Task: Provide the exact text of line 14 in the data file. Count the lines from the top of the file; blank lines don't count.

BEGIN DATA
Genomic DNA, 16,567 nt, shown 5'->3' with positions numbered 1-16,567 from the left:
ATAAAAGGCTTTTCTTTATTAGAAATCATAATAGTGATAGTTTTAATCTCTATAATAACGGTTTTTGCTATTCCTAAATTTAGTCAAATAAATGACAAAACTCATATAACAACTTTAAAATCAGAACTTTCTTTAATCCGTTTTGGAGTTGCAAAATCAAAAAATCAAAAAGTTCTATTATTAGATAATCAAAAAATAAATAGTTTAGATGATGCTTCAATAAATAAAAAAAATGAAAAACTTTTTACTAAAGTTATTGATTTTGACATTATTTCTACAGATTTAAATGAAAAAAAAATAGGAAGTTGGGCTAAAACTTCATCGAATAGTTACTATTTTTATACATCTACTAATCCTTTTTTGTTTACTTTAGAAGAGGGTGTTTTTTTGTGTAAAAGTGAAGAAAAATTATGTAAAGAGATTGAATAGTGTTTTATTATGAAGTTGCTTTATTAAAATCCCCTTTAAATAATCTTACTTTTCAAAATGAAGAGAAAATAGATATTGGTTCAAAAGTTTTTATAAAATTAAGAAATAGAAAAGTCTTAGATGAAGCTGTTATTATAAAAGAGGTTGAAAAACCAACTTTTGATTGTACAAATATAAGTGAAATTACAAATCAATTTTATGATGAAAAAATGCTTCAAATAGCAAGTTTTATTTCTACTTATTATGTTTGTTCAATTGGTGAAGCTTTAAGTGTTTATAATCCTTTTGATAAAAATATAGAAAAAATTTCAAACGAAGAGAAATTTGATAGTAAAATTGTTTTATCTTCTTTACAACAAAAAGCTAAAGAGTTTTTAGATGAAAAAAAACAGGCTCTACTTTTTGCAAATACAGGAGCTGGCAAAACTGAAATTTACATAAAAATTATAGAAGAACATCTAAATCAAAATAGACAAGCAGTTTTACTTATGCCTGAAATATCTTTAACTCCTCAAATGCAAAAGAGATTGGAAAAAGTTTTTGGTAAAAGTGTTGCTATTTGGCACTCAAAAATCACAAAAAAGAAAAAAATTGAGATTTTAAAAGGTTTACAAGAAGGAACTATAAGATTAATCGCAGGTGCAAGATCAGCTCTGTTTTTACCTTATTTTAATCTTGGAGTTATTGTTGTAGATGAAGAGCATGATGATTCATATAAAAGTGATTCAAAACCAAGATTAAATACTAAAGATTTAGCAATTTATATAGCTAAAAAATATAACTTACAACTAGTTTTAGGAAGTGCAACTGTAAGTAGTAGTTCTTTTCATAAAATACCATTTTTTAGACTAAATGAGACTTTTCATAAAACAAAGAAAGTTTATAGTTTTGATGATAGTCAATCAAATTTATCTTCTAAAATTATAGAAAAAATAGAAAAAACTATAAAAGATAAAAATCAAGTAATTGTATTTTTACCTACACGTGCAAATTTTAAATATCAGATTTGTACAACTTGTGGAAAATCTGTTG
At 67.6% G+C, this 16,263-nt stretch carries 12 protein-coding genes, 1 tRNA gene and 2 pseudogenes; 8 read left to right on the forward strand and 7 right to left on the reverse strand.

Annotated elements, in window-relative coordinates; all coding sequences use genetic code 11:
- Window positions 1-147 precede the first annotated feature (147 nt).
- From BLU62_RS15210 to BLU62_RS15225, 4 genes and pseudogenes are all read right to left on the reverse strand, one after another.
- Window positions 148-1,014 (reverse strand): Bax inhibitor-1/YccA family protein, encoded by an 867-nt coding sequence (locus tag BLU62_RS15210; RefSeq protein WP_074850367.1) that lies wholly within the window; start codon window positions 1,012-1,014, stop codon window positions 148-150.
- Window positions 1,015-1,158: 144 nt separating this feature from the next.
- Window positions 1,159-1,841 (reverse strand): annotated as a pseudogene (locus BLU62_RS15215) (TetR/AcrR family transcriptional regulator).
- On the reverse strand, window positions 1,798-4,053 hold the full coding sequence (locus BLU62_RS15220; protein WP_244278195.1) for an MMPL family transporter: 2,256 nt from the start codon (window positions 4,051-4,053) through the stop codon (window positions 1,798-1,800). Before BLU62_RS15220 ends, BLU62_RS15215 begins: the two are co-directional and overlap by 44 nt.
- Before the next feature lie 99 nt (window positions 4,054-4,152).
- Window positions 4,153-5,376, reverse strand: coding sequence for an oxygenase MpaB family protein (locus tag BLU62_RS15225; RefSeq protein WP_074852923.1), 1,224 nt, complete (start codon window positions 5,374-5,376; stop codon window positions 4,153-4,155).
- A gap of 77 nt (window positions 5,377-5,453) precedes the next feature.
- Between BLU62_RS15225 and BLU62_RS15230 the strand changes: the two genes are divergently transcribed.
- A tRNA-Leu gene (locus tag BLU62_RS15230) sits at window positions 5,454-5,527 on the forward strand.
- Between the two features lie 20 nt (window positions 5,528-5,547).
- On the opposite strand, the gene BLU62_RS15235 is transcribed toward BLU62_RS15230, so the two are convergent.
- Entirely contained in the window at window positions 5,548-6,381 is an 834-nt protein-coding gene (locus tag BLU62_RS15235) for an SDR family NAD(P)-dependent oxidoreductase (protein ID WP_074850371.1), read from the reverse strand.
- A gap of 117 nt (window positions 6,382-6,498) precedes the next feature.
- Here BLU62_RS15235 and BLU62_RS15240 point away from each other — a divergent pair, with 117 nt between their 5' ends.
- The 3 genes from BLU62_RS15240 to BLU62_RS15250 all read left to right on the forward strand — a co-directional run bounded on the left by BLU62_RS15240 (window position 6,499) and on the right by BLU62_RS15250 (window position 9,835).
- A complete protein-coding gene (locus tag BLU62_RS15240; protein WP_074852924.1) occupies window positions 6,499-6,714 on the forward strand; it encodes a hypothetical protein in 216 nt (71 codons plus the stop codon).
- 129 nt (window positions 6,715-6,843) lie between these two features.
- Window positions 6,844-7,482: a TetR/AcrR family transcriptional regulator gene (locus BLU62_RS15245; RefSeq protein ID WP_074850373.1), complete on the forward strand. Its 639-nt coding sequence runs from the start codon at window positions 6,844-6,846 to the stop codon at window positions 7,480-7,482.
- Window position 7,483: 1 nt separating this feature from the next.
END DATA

- Between BLU62_RS15225 and BLU62_RS15230 the strand changes: the two genes are divergently transcribed.